The tree in the backyard was huge. It was taller than the house and had many branches reaching toward the sky. As I looked up, up, up through the branches and shiny green leaves, I saw a multitude of fruit. Is this all one tree? I asked in awe. She assured me it was.

I want to hug the tree! I exclaimed.

I climbed down the steps of the porch so I could meet the tree and embrace it.

I love you! I love you! I told the tree.

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This photo I took of the bountiful avocado tree does not adequately show its great height or multiple branches. The tree is huge and the fruit plentiful.

She moved into the house last year. The avocados were ripe in May. They fell from the tree and she only had to collect them from the yard. She ate all she could, gave away so many to friends and neighbors and coworkers, let the squirrels have their fill, and still there were avocados.

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She’s worried about the avocados this year. It’s November now, and they’re still hanging from the tree. While the fruit is plentiful, she doesn’t know if they will ever be ripe enough for eating. She fears all the beautiful fruit will shrivel on the tree and go to waste.

She’s not sure what the problem is. Maybe the summer wasn’t warm enough or maybe the California drought is taking its toll. In any case, it’s going to be a shame if most of the avocados on the tree turn out to be inedible.

She did eat a couple of avocados from the backyard last week. One was good, but not great. The other was quite stringy.

According to the California Avocado Board (via the Food52 website),

Strings or stringy fruit or the thickening of the vascular bundles (fibers that run longitudinally through the fruit) are generally the result of fruit from younger trees or improper storage conditions. Often times the fibers or strings will disappear or become less noticeable as the fruit (and tree) matures.

While I was hugging the tree and exclaiming over the abundance of fruit, she chose half a dozen avocados for me. When we went inside, she put them in a paper bag, told me keeping them in the bag together would help them ripen.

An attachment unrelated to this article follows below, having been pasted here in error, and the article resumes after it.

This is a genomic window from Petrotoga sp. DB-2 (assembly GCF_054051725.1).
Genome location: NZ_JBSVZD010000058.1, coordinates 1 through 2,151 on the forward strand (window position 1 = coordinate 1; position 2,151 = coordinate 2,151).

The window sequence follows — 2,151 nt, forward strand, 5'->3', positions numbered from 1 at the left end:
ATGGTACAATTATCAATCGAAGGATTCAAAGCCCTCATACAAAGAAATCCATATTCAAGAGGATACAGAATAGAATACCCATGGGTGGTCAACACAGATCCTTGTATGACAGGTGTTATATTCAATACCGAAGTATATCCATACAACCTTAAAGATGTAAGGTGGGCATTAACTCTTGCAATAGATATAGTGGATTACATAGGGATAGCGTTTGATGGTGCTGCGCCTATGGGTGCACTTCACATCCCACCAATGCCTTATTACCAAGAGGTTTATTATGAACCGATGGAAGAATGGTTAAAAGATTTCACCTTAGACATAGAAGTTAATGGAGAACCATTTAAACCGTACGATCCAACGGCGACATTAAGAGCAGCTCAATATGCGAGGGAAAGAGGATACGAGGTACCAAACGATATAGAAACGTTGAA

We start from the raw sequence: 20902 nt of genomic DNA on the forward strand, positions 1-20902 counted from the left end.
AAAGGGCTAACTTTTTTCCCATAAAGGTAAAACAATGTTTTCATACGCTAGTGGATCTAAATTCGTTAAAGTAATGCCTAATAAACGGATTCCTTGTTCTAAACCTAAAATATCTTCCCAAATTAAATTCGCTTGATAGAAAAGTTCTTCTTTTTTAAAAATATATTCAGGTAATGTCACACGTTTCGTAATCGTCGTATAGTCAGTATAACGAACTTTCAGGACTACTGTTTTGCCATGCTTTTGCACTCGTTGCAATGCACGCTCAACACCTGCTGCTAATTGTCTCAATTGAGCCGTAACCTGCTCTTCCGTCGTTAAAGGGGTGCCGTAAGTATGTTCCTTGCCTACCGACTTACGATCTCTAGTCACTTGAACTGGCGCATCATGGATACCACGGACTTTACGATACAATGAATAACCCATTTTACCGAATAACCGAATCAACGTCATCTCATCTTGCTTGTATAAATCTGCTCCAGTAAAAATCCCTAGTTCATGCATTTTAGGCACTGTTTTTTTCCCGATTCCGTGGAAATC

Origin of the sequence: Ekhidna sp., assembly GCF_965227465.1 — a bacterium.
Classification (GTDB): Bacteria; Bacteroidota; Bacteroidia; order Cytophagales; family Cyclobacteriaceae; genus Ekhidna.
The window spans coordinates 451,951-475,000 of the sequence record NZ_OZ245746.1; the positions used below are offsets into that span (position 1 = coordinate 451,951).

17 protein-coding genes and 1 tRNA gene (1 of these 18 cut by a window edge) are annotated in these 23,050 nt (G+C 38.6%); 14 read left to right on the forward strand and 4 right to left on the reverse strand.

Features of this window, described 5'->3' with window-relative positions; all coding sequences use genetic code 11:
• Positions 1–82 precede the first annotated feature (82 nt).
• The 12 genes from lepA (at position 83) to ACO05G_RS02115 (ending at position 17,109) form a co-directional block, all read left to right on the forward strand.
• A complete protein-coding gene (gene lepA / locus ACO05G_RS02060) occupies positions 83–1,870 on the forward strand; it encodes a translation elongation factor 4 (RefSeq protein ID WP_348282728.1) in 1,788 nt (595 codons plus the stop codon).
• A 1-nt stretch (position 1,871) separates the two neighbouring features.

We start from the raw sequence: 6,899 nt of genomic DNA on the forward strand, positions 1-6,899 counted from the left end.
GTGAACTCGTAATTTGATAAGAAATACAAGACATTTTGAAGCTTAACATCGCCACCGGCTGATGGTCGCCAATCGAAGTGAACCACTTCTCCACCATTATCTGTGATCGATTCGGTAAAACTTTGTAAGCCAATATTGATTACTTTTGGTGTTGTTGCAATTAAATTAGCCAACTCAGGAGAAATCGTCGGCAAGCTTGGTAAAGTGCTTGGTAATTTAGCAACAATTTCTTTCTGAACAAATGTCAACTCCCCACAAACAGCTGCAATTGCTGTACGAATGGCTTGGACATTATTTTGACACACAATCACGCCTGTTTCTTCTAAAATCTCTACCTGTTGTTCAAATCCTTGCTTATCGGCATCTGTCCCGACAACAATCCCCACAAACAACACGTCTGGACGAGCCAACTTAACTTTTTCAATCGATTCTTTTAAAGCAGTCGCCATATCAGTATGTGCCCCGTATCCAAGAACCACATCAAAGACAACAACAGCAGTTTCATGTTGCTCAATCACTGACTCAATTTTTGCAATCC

The aforementioned Wikipedia article says,

Like the banana, the avocado is a climacteric fruit, which matures on the tree, but ripens off the tree…Once picked, avocados ripen in one to two weeks (depending on the cultivar) at room temperature (faster if stored with other fruits such as apples or bananas, because of the influence of ethylene gas).

The avocados she gave me are currently still too firm to try to eat, but I am hopeful they will ripen and turn out to be delicious.

I’m grateful to be the recipient of such a precious treat.

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I was recently alerted to a great article about 14 health benefits of avocados. The article includes lots of information about all the good reasons to eat avocados, as well as four recipes.

I took the photos in this post.

 

Berry Picking

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One Tuesday morning, on my way from my creek sanctuary to the post office, I saw a car parked on the side of the road. Upon looking more closely, I saw two women standing near thick vegetation. IMG_6694

I couldn’t suppress my curiosity. I stopped the van, opened my small, triangle shaped side window, and called out, What are you ladies doing?

Picking berries, one replied.

What kind of berries? I asked.

Blackberries, she said.

Oh! I might come back! I told her.

Come on back, she agreed. There’s plenty.

By the time I finished at the post office, the day was growing hot, and I didn’t feel like talking to strangers, so I drove on by the blackberry bushes and the ladies harvesting the wild fruit.

A week later, I was at the bargain grocery store in Babylon. I found fancy, organic whole-milk yogurt for a really good price. I put the yogurt in my cart and wondered what I could add to it to jazz it up. I had almond slices in the IMG_6705van…that would be a tasty addition. Berries would be good too, but the fresh strawberries and blueberries in the produce section were priced higher than what I wanted to pay.